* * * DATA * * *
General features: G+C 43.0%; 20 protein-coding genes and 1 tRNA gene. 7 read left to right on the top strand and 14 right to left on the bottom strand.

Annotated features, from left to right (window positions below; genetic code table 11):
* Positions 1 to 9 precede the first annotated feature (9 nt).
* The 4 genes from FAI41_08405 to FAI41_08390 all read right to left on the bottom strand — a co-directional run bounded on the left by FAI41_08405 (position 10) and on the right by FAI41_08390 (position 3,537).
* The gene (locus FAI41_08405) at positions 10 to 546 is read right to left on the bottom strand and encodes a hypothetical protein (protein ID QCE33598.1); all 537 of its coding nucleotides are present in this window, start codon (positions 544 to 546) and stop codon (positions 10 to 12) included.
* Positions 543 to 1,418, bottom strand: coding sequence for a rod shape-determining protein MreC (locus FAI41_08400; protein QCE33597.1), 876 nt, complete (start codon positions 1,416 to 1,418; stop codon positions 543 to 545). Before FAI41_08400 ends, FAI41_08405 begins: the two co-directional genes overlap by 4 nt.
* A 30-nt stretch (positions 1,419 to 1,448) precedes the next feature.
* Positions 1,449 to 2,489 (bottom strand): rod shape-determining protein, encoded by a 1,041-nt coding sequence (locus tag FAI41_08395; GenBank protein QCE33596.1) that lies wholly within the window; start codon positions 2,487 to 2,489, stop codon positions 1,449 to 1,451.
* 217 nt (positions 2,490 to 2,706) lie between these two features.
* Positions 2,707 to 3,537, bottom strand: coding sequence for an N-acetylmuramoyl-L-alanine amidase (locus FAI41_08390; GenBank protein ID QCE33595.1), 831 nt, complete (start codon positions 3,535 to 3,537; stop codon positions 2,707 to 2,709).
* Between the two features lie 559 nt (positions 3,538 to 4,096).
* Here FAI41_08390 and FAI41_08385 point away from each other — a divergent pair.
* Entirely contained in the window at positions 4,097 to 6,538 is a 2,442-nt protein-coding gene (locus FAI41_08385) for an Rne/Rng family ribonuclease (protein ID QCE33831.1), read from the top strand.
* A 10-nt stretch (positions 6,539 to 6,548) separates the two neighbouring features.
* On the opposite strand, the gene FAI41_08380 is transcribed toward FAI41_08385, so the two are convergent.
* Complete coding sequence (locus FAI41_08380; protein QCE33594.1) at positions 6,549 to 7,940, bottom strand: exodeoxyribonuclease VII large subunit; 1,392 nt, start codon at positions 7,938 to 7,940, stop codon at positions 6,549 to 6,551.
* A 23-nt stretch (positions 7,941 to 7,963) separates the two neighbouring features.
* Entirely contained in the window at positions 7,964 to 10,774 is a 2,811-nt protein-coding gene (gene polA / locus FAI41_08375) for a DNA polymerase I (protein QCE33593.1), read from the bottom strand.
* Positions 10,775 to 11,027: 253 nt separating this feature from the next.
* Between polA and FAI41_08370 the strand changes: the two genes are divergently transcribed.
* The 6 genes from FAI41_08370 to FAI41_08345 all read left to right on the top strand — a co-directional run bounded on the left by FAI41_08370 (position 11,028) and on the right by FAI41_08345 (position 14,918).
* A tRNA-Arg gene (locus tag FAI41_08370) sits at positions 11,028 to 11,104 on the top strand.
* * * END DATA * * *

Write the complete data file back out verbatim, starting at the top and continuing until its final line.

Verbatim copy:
General features: G+C 43.0%; 20 protein-coding genes and 1 tRNA gene. 7 read left to right on the top strand and 14 right to left on the bottom strand.

Annotated features, from left to right (window positions below; genetic code table 11):
* Positions 1 to 9 precede the first annotated feature (9 nt).
* The 4 genes from FAI41_08405 to FAI41_08390 all read right to left on the bottom strand — a co-directional run bounded on the left by FAI41_08405 (position 10) and on the right by FAI41_08390 (position 3,537).
* The gene (locus FAI41_08405) at positions 10 to 546 is read right to left on the bottom strand and encodes a hypothetical protein (protein ID QCE33598.1); all 537 of its coding nucleotides are present in this window, start codon (positions 544 to 546) and stop codon (positions 10 to 12) included.
* Positions 543 to 1,418, bottom strand: coding sequence for a rod shape-determining protein MreC (locus FAI41_08400; protein QCE33597.1), 876 nt, complete (start codon positions 1,416 to 1,418; stop codon positions 543 to 545). Before FAI41_08400 ends, FAI41_08405 begins: the two co-directional genes overlap by 4 nt.
* A 30-nt stretch (positions 1,419 to 1,448) precedes the next feature.
* Positions 1,449 to 2,489 (bottom strand): rod shape-determining protein, encoded by a 1,041-nt coding sequence (locus tag FAI41_08395; GenBank protein QCE33596.1) that lies wholly within the window; start codon positions 2,487 to 2,489, stop codon positions 1,449 to 1,451.
* 217 nt (positions 2,490 to 2,706) lie between these two features.
* Positions 2,707 to 3,537, bottom strand: coding sequence for an N-acetylmuramoyl-L-alanine amidase (locus FAI41_08390; GenBank protein ID QCE33595.1), 831 nt, complete (start codon positions 3,535 to 3,537; stop codon positions 2,707 to 2,709).
* Between the two features lie 559 nt (positions 3,538 to 4,096).
* Here FAI41_08390 and FAI41_08385 point away from each other — a divergent pair.
* Entirely contained in the window at positions 4,097 to 6,538 is a 2,442-nt protein-coding gene (locus FAI41_08385) for an Rne/Rng family ribonuclease (protein ID QCE33831.1), read from the top strand.
* A 10-nt stretch (positions 6,539 to 6,548) separates the two neighbouring features.
* On the opposite strand, the gene FAI41_08380 is transcribed toward FAI41_08385, so the two are convergent.
* Complete coding sequence (locus FAI41_08380; protein QCE33594.1) at positions 6,549 to 7,940, bottom strand: exodeoxyribonuclease VII large subunit; 1,392 nt, start codon at positions 7,938 to 7,940, stop codon at positions 6,549 to 6,551.
* A 23-nt stretch (positions 7,941 to 7,963) separates the two neighbouring features.
* Entirely contained in the window at positions 7,964 to 10,774 is a 2,811-nt protein-coding gene (gene polA / locus FAI41_08375) for a DNA polymerase I (protein QCE33593.1), read from the bottom strand.
* Positions 10,775 to 11,027: 253 nt separating this feature from the next.
* Between polA and FAI41_08370 the strand changes: the two genes are divergently transcribed.
* The 6 genes from FAI41_08370 to FAI41_08345 all read left to right on the top strand — a co-directional run bounded on the left by FAI41_08370 (position 11,028) and on the right by FAI41_08345 (position 14,918).
* A tRNA-Arg gene (locus tag FAI41_08370) sits at positions 11,028 to 11,104 on the top strand.